If you own your own business, you probably travel a lot to business meetings, interviews, stores to stock up on supplies, and conferences. This could take you away from your desk for several hours, maybe even several days. So how do you get the work you need to complete done while you’re traveling? Here are seven tools that can help.
In business, as in life, my grandfather, Bob Stewart, is my inspiration.
As owner of Robert Stewart Enterprises, a company that provides parking lot and street sweeping services, he serves as its highly visible, ebullient chief executive. With folksy wit and hilarious stories about his early days owning a new and used furniture store, he’s spent the greater part of 6 decades as an entrepreneur, and as the very public face of his companies. It’s why, he says, absent large marketing and advertising budgets, he’s never had a problem finding clients, even during difficult economic times. Rarely seen without his signature white, immaculately starched “Robert Stewart Enterprises” button-down shirt, his tireless advocacy on behalf of his company has paid dividends in longevity and in business success.
No more regular 9-to-5 gig working for someone else and playing by their rules. You have a great idea for a business and you are ready to be your own boss. Before you can spread your wings and fly solo, you need to prepare your family for the entrepreneurial path. Your spouse and your children need to be engaged early on in the process about what’s involved with the transition from having a job to running a business.
The old saying ”everybody loves a comedian” has regretfully given birth to a time where everybody thinks they’re a comedian. Sadly, what many have failed to realize is the old saying noted above was meant to be sarcastic…We all love good humor, but the truth is all humor is not good. The timely and appropriate use of humor is an asset to any leader. Likewise, distasteful or inappropriately timed humor can be a significant liability. As a leader it’s quite easy to get a laugh – your title will virtually guarantee it. Therefore it’s important for leaders to become skilled at distinguishing the difference between a compliant chuckle and a sincere chortle. Good humor can bring people closer, but poor humor can be one of the strongest repellents known to man.
Ethical employees are those who make decisions in the best interest of their employers, co-workers and outside stakeholders in addition to themselves. Workplace ethics center on such diverse issues as discrimination, fraud, theft and personal politics. Although all people are intrinsically valuable, ethical employees can actually be more financially valuable to their employers, and more valued by co-workers and peers. Understanding how ethics can make you a better person in the workplace is a solid starting point for a commitment to always doing the right thing.
By Damien James, an EO Melbourne member and the founder of Aged Foot Care Australia P/L.
I’m sure you’ve offered someone a job and it didn’t work out as planned, right? Well, have you ever made such a poor recruitment decision that it cost you your entire business, all the money you’ve ever earned and your reputation? I did, and it turned out to be the best professional decision of my life.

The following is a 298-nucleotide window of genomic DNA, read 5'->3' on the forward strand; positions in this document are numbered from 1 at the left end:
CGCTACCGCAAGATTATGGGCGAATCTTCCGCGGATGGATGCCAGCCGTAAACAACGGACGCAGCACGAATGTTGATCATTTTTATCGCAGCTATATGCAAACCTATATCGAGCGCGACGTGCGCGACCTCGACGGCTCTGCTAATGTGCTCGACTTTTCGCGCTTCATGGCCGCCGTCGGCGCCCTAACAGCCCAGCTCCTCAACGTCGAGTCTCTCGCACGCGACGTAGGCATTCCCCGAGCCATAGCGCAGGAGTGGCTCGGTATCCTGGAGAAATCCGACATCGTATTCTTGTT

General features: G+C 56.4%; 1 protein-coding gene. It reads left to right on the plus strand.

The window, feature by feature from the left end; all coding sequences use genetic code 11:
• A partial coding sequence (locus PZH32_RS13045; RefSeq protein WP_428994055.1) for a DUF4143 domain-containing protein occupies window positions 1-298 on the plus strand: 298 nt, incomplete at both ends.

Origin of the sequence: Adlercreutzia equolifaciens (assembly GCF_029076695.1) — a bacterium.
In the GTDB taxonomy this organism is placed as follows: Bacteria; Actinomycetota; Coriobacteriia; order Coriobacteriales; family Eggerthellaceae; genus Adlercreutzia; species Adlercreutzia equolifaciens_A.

It all started in 1997, when I graduated from university with a bachelor’s degree in podiatry. I had always dreamed of running a successful company—just like my father—so I started a mobile podiatry business that catered to nursing home patients. Within three years, I was operating Australia’s largest podiatry service and treating more than 1,000 patients a week! Flushed with confidence, I launched a second business; a chain of sports clinics that boasted high-profile clients like Martina Navratilova and Lleyton Hewitt. As you can imagine, life was good! I was making money and living the entrepreneurial dream … and then it turned into a nightmare.
Stress protects you when you’re in danger, helps you rise to challenges, and sharpens your concentration when it’s time to focus. Does this sound like you when you’re stressed out? For many, the answer is no! When working the way it’s meant to, stress can be very productive. But when stress is chronic, it isn’t serving you and can really take a toll on your health, affecting sleep, mood, concentration, immune functioning and blood pressure as well as many other biological processes. When stress feels like it’s getting out of hand, it’s time to take some steps to get it back under control.
Many people would like to be self-employed but fear the risk — with good reason. Within five years, half of new businesses are out of business.
Ironically, you’re particularly likely to fail if you follow such standard business school exhortations as “Innovate!” While such advice makes for interesting class discussions and may be appropriate for “intrapreneurs” inside deep-pocketed corporations, it puts the average entrepreneur at grave risk of going bust.
The key to maximizing your chances of success is to do the opposite of what is taught in business school:
Our business, Diversified Industrial Staffing in Troy, recently celebrated its 14th year in business. During that time, we have had several dozen internal employees and have placed several thousand in various jobs. When I started out 14 years ago, the relationship between me as an employer and my employees was very hierarchical and very top down in nature. Employees came to the office, did their job, and went home. The relationship was almost transactional in nature, devoid of warmth and intimacy.